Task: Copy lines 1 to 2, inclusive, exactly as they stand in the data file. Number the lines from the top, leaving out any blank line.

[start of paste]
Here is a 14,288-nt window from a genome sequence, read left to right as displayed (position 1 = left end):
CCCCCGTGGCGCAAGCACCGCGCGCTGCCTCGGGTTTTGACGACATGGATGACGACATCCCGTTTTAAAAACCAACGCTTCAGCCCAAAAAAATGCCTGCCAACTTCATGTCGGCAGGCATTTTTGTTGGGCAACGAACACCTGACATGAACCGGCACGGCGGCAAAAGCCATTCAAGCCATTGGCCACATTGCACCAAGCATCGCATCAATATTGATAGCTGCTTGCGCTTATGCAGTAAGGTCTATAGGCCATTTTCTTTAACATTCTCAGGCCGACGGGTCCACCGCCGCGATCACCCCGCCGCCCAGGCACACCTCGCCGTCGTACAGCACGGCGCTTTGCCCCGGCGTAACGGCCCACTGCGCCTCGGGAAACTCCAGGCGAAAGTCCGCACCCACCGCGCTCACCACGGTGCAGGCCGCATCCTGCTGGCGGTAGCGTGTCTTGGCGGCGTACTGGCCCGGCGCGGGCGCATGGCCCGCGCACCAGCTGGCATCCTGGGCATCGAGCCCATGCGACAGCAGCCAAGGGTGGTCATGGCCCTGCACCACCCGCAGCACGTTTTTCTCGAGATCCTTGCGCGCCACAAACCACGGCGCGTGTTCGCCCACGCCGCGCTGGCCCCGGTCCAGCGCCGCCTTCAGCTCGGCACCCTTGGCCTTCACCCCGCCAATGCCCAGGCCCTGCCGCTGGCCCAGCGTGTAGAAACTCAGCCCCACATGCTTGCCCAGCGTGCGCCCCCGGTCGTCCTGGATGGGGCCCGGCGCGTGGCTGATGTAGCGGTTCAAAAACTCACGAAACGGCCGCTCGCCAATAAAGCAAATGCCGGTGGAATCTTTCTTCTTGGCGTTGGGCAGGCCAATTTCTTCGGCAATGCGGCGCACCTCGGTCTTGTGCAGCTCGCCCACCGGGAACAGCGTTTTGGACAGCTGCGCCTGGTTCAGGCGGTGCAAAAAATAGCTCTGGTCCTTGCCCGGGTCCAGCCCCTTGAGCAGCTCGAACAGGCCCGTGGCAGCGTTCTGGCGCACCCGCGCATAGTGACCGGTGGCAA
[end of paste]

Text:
Here is a 14,288-nt window from a genome sequence, read left to right as displayed (position 1 = left end):
CCCCCGTGGCGCAAGCACCGCGCGCTGCCTCGGGTTTTGACGACATGGATGACGACATCCCGTTTTAAAAACCAACGCTTCAGCCCAAAAAAATGCCTGCCAACTTCATGTCGGCAGGCATTTTTGTTGGGCAACGAACACCTGACATGAACCGGCACGGCGGCAAAAGCCATTCAAGCCATTGGCCACATTGCACCAAGCATCGCATCAATATTGATAGCTGCTTGCGCTTATGCAGTAAGGTCTATAGGCCATTTTCTTTAACATTCTCAGGCCGACGGGTCCACCGCCGCGATCACCCCGCCGCCCAGGCACACCTCGCCGTCGTACAGCACGGCGCTTTGCCCCGGCGTAACGGCCCACTGCGCCTCGGGAAACTCCAGGCGAAAGTCCGCACCCACCGCGCTCACCACGGTGCAGGCCGCATCCTGCTGGCGGTAGCGTGTCTTGGCGGCGTACTGGCCCGGCGCGGGCGCATGGCCCGCGCACCAGCTGGCATCCTGGGCATCGAGCCCATGCGACAGCAGCCAAGGGTGGTCATGGCCCTGCACCACCCGCAGCACGTTTTTCTCGAGATCCTTGCGCGCCACAAACCACGGCGCGTGTTCGCCCACGCCGCGCTGGCCCCGGTCCAGCGCCGCCTTCAGCTCGGCACCCTTGGCCTTCACCCCGCCAATGCCCAGGCCCTGCCGCTGGCCCAGCGTGTAGAAACTCAGCCCCACATGCTTGCCCAGCGTGCGCCCCCGGTCGTCCTGGATGGGGCCCGGCGCGTGGCTGATGTAGCGGTTCAAAAACTCACGAAACGGCCGCTCGCCAATAAAGCAAATGCCGGTGGAATCTTTCTTCTTGGCGTTGGGCAGGCCAATTTCTTCGGCAATGCGGCGCACCTCGGTCTTGTGCAGCTCGCCCACCGGGAACAGCGTTTTGGACAGCTGCGCCTGGTTCAGGCGGTGCAAAAAATAGCTCTGGTCCTTGCCCGGGTCCAGCCCCTTGAGCAGCTCGAACAGGCCCGTGGCAGCGTTCTGGCGCACCCGCGCATAGTGACCGGTGGCAA